Post graduate delirium – A film review of ‘Tiny Furniture’

Tiny Furniture

There are two undeniable conclusions which can be made after watching Tiny Furniture. The first will be that twenty-six year old director, screenwriter and actor Lena Dunham is fearless in her pursuit to normalize the female body on screen (specifically her body). The second is that being the child of a successful New York artist probably has its cons, especially when you’re not fazed by its exclusive, alluring world.  A uniquely crafted and darling indie film, Dunham’s second feature debuted  in late 2010 at SXSW, winning the award for Best Narrative Feature. In early 2011, it won Best First Screenplay at the Independent Spirit Awards, yet my recent discovery of the film was due to its release on the renowned Criterion label earlier this month. It’s a hybrid of existential boredom a la Lost in Translation with the urban wit of a Noah Baumbach script. It’s arthouse – but accessible arthouse, that is dialogue driven and emotionally (and comedically) effective. Loosely associated with the immerging Mumblecore movement that is defined through non-actors playing out twenty-something strife, Dunham plays the lead and casts her real mother and sister in the respective roles with success. Of course it also helps when your mother is already the successful New York artist Laurie Simmons, and you were raised as a child of the lower-east side liberal avant-garde. Dunham knows this world, and presents it through the case of Aura a recent Film Studies graduate who finds herself amidst the scariest part of her twenties, the stage between student life and real life.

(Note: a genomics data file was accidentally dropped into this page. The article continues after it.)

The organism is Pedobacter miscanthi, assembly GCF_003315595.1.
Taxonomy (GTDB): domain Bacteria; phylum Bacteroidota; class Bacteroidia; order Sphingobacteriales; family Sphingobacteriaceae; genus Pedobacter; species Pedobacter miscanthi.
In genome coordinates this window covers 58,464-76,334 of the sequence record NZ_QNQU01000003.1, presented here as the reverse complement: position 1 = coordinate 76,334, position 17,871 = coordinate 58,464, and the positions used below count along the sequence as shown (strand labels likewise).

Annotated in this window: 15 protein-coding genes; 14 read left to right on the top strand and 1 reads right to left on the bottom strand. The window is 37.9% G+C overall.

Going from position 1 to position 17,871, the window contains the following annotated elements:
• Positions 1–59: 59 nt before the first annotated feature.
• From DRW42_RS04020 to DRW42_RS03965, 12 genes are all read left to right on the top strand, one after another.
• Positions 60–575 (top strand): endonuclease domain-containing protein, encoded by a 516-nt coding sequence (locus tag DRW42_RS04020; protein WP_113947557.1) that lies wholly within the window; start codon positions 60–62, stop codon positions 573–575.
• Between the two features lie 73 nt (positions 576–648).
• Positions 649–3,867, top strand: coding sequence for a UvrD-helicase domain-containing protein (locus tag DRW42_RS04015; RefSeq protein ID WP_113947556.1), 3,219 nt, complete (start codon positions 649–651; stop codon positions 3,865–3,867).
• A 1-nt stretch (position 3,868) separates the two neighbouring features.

While most college grads pack up their dorm room belongings along with their dreams of success in the big city, Aura’s return home is the opposite. Her ‘post graduate delirium’ begins with her homecoming from stable Midwest Ohio to the slightly unconventional, minimalist Tribeca loft of mother Siri (Laurie Simmons). With no sense of self, no space to call her own and no close friends, Aura faces a second inception into adulthood. Yet, the why me,  what now, and how can I make it happen set of dilemmas may be too much for this down-to-earth character to handle as she struggles with being a child of privilege and a propensity to be useful.

As is often the case, the trailer for Tiny Furniture misrepresents the film. It presents it as a sort of romantic comedy, yet in actuality the film is the antithesis of romance. Aura is surrounded by people who use each other with no consequence to the point where she becomes seduced by their flakey ways. There is a large distinction between a film set inNew York and a New York film. Dunham’s feature is the later in the sense that the story of Aura’s plight would not have been as convincing had it been transported to any other location. This is an unadorned New York story which excludes the grandeur of its skyline.

It’s tiny, but it’s real.

Christina Stimpson

March 1, 2012 / By

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